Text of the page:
Testing the link

Once you have built your impact model you can then use it to design your learning evaluation. It should include all the potential sources of value that stakeholders expect the learning to produce. It may include potential value that was not identified when the learning was designed or commissioned. You can then prioritise the value for your organisation, and use the model to identify when and where to measure in your evaluation.


Causality is a topic that can really fire up evaluators. When it is not possible or practical to use control groups, an impact model can be used to gather evidence that the learning is at least contributing to the value created. Gathering evidence to test the links in the chain helps to show that the learning is contributing at each stage to the final value observed. If you can gather robust evidence of impact at several critical points in your impact model then you can build a compelling case for the impact of your learning programme.

Putting it all together

Business impact modelling is an approach to help you describe your learning programme in a way that makes evaluation of learning easier. It is a useful tool for explaining your learning programme and its impacts to others. And finally, it helps to ensure that stakeholders have a shared understanding of what the learning is and how it will make a difference in your organisation. Whether you use it to build a simple chain or a complicated spider’s web, business impact modelling can help you understand both the 'what' and the 'how' of the impact of learning in your organisation.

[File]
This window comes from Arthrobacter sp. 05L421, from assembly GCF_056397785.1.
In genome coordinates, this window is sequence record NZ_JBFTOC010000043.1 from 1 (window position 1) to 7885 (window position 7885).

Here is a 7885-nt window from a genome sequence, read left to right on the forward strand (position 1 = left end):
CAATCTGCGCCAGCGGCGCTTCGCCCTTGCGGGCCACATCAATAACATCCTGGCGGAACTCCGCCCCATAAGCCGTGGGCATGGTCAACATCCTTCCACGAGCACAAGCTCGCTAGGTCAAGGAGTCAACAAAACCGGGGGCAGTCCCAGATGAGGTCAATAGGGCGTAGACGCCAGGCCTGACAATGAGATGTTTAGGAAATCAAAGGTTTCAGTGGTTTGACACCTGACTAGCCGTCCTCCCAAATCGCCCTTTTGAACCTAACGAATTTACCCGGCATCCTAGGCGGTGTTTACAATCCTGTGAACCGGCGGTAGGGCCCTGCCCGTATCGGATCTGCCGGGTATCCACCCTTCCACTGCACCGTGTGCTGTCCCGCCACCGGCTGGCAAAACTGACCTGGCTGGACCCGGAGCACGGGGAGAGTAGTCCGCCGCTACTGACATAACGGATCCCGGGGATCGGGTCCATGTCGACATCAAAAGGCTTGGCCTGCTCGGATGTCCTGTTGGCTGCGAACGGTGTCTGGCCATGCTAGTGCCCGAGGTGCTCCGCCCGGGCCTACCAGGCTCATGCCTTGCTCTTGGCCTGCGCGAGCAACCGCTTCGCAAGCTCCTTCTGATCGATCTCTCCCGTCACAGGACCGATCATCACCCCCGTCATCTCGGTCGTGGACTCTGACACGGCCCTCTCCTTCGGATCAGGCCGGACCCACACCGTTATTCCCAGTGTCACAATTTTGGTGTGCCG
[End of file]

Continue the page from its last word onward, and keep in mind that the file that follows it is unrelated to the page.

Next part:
This article first appeared on the Airthrey website

Kenneth Fee and Dr Alasdair Rutherford are the founding directors of learning evaluation firm Airthrey Ltd. Ken is a career learning and development professional, whose latest book, 101 Learning & Development Tools, deals with evaluation among other topics. Alasdair is an evaluation and econometrics specialist, and a Research Fellow at the University of Stirling


Replies (0)

Please login or register to join the discussion.

There are currently no replies, be the first to post a reply.